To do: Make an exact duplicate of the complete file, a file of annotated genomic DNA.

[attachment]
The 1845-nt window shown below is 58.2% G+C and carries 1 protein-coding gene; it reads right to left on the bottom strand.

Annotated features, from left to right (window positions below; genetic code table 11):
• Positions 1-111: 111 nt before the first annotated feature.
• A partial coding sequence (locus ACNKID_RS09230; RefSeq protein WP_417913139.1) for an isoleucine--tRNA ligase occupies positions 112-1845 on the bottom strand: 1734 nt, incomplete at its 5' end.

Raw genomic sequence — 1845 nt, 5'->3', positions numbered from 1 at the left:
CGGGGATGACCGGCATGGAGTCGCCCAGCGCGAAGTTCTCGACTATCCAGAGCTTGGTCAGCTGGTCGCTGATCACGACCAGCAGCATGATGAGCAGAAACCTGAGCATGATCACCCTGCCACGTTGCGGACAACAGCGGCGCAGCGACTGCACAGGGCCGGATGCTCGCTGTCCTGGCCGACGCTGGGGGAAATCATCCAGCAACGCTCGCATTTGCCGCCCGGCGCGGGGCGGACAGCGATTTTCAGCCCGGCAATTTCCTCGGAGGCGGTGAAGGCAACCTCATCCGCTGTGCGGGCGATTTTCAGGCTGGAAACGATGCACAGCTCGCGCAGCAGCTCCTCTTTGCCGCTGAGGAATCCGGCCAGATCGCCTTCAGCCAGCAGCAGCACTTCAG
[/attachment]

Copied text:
The 1845-nt window shown below is 58.2% G+C and carries 1 protein-coding gene; it reads right to left on the bottom strand.

Annotated features, from left to right (window positions below; genetic code table 11):
• Positions 1-111: 111 nt before the first annotated feature.
• A partial coding sequence (locus ACNKID_RS09230; RefSeq protein WP_417913139.1) for an isoleucine--tRNA ligase occupies positions 112-1845 on the bottom strand: 1734 nt, incomplete at its 5' end.

Raw genomic sequence — 1845 nt, 5'->3', positions numbered from 1 at the left:
CGGGGATGACCGGCATGGAGTCGCCCAGCGCGAAGTTCTCGACTATCCAGAGCTTGGTCAGCTGGTCGCTGATCACGACCAGCAGCATGATGAGCAGAAACCTGAGCATGATCACCCTGCCACGTTGCGGACAACAGCGGCGCAGCGACTGCACAGGGCCGGATGCTCGCTGTCCTGGCCGACGCTGGGGGAAATCATCCAGCAACGCTCGCATTTGCCGCCCGGCGCGGGGCGGACAGCGATTTTCAGCCCGGCAATTTCCTCGGAGGCGGTGAAGGCAACCTCATCCGCTGTGCGGGCGATTTTCAGGCTGGAAACGATGCACAGCTCGCGCAGCAGCTCCTCTTTGCCGCTGAGGAATCCGGCCAGATCGCCTTCAGCCAGCAGCAGCACTTCAG